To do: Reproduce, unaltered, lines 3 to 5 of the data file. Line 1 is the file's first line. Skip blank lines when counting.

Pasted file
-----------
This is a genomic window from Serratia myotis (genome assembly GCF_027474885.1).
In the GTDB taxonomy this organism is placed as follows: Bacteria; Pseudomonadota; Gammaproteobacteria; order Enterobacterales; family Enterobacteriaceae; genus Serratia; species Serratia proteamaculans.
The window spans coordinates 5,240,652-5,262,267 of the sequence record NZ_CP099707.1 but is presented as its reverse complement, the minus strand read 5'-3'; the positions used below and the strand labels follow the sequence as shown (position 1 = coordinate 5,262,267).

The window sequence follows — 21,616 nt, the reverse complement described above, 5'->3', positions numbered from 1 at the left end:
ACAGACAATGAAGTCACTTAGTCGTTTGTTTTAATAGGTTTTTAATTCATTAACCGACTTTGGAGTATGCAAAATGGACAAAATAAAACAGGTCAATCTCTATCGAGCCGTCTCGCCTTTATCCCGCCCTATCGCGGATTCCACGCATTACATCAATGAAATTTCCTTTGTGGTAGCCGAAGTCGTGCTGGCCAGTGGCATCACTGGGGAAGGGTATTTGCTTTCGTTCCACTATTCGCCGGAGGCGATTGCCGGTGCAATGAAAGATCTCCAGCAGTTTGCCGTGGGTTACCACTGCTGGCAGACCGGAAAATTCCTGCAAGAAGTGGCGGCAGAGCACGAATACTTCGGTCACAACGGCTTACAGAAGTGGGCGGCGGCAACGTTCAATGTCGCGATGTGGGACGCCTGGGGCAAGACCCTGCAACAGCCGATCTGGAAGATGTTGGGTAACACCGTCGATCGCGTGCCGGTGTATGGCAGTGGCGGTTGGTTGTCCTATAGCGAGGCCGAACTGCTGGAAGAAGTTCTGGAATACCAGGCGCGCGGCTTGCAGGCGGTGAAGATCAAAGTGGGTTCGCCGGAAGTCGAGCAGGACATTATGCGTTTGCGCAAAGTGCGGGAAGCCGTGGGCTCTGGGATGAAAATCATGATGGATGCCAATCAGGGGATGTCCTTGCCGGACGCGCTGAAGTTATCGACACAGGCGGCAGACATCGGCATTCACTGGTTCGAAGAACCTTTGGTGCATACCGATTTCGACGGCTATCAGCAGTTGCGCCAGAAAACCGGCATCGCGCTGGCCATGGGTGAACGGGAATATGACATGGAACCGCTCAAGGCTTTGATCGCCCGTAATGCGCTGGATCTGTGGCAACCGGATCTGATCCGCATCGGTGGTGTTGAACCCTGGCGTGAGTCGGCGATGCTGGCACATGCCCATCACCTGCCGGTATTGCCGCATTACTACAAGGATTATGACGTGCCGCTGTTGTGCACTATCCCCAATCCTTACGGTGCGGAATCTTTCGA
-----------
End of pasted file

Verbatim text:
The window spans coordinates 5,240,652-5,262,267 of the sequence record NZ_CP099707.1 but is presented as its reverse complement, the minus strand read 5'-3'; the positions used below and the strand labels follow the sequence as shown (position 1 = coordinate 5,262,267).

The window sequence follows — 21,616 nt, the reverse complement described above, 5'->3', positions numbered from 1 at the left end:
ACAGACAATGAAGTCACTTAGTCGTTTGTTTTAATAGGTTTTTAATTCATTAACCGACTTTGGAGTATGCAAAATGGACAAAATAAAACAGGTCAATCTCTATCGAGCCGTCTCGCCTTTATCCCGCCCTATCGCGGATTCCACGCATTACATCAATGAAATTTCCTTTGTGGTAGCCGAAGTCGTGCTGGCCAGTGGCATCACTGGGGAAGGGTATTTGCTTTCGTTCCACTATTCGCCGGAGGCGATTGCCGGTGCAATGAAAGATCTCCAGCAGTTTGCCGTGGGTTACCACTGCTGGCAGACCGGAAAATTCCTGCAAGAAGTGGCGGCAGAGCACGAATACTTCGGTCACAACGGCTTACAGAAGTGGGCGGCGGCAACGTTCAATGTCGCGATGTGGGACGCCTGGGGCAAGACCCTGCAACAGCCGATCTGGAAGATGTTGGGTAACACCGTCGATCGCGTGCCGGTGTATGGCAGTGGCGGTTGGTTGTCCTATAGCGAGGCCGAACTGCTGGAAGAAGTTCTGGAATACCAGGCGCGCGGCTTGCAGGCGGTGAAGATCAAAGTGGGTTCGCCGGAAGTCGAGCAGGACATTATGCGTTTGCGCAAAGTGCGGGAAGCCGTGGGCTCTGGGATGAAAATCATGATGGATGCCAATCAGGGGATGTCCTTGCCGGACGCGCTGAAGTTATCGACACAGGCGGCAGACATCGGCATTCACTGGTTCGAAGAACCTTTGGTGCATACCGATTTCGACGGCTATCAGCAGTTGCGCCAGAAAACCGGCATCGCGCTGGCCATGGGTGAACGGGAATATGACATGGAACCGCTCAAGGCTTTGATCGCCCGTAATGCGCTGGATCTGTGGCAACCGGATCTGATCCGCATCGGTGGTGTTGAACCCTGGCGTGAGTCGGCGATGCTGGCACATGCCCATCACCTGCCGGTATTGCCGCATTACTACAAGGATTATGACGTGCCGCTGTTGTGCACTATCCCCAATCCTTACGGTGCGGAATCTTTCGA